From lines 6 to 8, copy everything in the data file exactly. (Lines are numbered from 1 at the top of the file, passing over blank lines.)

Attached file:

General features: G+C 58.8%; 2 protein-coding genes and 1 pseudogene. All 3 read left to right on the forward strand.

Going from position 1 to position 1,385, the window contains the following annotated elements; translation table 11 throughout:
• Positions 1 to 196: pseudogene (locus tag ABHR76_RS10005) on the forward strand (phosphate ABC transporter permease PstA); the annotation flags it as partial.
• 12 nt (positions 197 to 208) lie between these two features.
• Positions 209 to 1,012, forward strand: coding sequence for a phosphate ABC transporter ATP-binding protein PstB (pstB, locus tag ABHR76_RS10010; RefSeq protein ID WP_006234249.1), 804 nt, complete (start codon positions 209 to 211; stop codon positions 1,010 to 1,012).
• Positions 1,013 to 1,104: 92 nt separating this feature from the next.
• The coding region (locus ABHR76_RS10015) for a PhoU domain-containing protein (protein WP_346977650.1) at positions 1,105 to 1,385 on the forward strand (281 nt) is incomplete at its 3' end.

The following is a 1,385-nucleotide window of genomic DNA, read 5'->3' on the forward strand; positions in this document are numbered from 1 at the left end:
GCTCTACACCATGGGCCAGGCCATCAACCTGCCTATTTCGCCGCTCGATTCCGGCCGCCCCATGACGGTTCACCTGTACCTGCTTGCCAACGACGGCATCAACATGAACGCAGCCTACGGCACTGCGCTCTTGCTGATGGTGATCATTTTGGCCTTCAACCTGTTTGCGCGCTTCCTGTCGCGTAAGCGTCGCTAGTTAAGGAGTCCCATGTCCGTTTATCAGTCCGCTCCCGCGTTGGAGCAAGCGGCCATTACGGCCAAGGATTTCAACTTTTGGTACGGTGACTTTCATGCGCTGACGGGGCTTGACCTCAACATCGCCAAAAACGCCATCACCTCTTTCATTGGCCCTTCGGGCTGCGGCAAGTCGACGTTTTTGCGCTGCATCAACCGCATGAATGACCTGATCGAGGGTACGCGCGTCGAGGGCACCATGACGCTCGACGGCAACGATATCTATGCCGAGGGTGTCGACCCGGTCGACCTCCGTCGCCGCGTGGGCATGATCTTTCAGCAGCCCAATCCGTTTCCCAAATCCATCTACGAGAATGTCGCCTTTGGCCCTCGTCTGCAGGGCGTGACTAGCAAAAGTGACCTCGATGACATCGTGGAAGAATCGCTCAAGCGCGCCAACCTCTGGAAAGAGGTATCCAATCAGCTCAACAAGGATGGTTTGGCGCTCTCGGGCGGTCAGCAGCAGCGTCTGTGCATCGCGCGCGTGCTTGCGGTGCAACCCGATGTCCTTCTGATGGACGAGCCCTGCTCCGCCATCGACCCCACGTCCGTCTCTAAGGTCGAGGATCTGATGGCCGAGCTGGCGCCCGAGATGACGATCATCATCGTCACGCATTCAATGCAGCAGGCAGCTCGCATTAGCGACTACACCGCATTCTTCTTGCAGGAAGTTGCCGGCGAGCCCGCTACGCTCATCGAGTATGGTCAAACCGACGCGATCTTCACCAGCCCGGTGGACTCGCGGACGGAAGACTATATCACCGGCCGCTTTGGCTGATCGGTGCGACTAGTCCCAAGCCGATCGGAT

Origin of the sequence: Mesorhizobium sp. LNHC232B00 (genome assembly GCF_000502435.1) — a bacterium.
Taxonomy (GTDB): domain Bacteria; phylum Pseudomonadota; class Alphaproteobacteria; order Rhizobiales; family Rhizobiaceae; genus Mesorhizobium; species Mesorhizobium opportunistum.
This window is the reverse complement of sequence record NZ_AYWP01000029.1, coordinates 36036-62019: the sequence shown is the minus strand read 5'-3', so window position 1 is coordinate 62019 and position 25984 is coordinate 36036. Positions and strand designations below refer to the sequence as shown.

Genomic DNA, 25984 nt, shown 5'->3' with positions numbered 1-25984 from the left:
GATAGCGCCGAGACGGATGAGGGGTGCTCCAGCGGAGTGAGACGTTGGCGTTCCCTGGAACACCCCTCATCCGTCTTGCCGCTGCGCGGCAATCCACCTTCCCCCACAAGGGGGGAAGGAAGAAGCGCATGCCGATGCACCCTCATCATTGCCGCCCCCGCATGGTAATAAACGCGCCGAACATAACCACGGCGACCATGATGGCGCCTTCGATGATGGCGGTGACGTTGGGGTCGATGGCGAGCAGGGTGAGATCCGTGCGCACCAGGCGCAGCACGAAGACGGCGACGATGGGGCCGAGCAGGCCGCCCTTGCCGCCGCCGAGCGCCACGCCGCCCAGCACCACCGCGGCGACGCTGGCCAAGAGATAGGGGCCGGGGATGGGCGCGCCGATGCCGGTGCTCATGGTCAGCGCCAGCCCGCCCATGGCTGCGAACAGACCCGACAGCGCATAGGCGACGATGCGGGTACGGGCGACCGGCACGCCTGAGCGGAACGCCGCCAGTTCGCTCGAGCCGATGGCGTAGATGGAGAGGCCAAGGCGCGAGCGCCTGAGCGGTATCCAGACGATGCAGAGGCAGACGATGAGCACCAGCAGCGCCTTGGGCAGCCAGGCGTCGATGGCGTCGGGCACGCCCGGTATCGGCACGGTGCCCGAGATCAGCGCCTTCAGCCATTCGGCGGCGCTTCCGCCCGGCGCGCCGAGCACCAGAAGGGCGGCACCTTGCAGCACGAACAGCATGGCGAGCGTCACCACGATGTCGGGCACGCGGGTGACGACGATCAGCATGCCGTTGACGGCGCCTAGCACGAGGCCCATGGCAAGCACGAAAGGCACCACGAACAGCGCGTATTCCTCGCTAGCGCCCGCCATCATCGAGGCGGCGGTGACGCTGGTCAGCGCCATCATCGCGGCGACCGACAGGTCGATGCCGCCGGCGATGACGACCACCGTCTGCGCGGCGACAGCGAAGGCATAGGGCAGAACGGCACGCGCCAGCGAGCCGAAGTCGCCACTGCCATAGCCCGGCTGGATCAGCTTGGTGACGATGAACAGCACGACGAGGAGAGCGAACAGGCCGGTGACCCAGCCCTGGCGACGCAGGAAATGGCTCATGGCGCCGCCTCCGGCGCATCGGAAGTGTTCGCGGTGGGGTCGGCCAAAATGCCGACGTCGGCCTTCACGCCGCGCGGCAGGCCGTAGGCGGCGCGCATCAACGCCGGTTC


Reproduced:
• Positions 1,013 to 1,104: 92 nt separating this feature from the next.
• The coding region (locus ABHR76_RS10015) for a PhoU domain-containing protein (protein WP_346977650.1) at positions 1,105 to 1,385 on the forward strand (281 nt) is incomplete at its 3' end.

The following is a 1,385-nucleotide window of genomic DNA, read 5'->3' on the forward strand; positions in this document are numbered from 1 at the left end: